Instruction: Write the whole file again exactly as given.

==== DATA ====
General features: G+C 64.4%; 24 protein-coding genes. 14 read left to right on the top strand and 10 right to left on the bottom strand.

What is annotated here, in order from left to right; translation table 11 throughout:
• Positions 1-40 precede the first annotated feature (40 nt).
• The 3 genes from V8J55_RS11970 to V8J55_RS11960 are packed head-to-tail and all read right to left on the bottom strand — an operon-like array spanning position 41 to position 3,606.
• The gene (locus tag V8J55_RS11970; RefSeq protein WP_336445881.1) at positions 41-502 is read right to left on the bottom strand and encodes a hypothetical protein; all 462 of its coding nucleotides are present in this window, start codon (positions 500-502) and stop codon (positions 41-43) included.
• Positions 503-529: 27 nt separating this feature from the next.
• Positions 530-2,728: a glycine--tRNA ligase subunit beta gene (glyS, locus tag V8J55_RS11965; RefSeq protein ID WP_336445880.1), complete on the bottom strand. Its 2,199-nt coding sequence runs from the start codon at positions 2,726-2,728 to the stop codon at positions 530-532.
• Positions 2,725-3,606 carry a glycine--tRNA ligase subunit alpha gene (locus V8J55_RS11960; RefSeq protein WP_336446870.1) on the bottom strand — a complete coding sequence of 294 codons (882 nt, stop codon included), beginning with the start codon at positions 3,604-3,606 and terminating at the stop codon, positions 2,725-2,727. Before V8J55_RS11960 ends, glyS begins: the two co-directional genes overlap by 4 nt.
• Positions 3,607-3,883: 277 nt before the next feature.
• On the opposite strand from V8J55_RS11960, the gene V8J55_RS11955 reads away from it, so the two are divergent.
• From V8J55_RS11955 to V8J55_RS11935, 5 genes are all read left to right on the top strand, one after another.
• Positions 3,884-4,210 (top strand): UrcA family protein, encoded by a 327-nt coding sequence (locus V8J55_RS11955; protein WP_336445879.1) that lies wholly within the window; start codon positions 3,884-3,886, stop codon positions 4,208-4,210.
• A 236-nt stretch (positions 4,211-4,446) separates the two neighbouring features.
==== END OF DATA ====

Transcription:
General features: G+C 64.4%; 24 protein-coding genes. 14 read left to right on the top strand and 10 right to left on the bottom strand.

What is annotated here, in order from left to right; translation table 11 throughout:
• Positions 1-40 precede the first annotated feature (40 nt).
• The 3 genes from V8J55_RS11970 to V8J55_RS11960 are packed head-to-tail and all read right to left on the bottom strand — an operon-like array spanning position 41 to position 3,606.
• The gene (locus tag V8J55_RS11970; RefSeq protein WP_336445881.1) at positions 41-502 is read right to left on the bottom strand and encodes a hypothetical protein; all 462 of its coding nucleotides are present in this window, start codon (positions 500-502) and stop codon (positions 41-43) included.
• Positions 503-529: 27 nt separating this feature from the next.
• Positions 530-2,728: a glycine--tRNA ligase subunit beta gene (glyS, locus tag V8J55_RS11965; RefSeq protein ID WP_336445880.1), complete on the bottom strand. Its 2,199-nt coding sequence runs from the start codon at positions 2,726-2,728 to the stop codon at positions 530-532.
• Positions 2,725-3,606 carry a glycine--tRNA ligase subunit alpha gene (locus V8J55_RS11960; RefSeq protein WP_336446870.1) on the bottom strand — a complete coding sequence of 294 codons (882 nt, stop codon included), beginning with the start codon at positions 3,604-3,606 and terminating at the stop codon, positions 2,725-2,727. Before V8J55_RS11960 ends, glyS begins: the two co-directional genes overlap by 4 nt.
• Positions 3,607-3,883: 277 nt before the next feature.
• On the opposite strand from V8J55_RS11960, the gene V8J55_RS11955 reads away from it, so the two are divergent.
• From V8J55_RS11955 to V8J55_RS11935, 5 genes are all read left to right on the top strand, one after another.
• Positions 3,884-4,210 (top strand): UrcA family protein, encoded by a 327-nt coding sequence (locus V8J55_RS11955; protein WP_336445879.1) that lies wholly within the window; start codon positions 3,884-3,886, stop codon positions 4,208-4,210.
• A 236-nt stretch (positions 4,211-4,446) separates the two neighbouring features.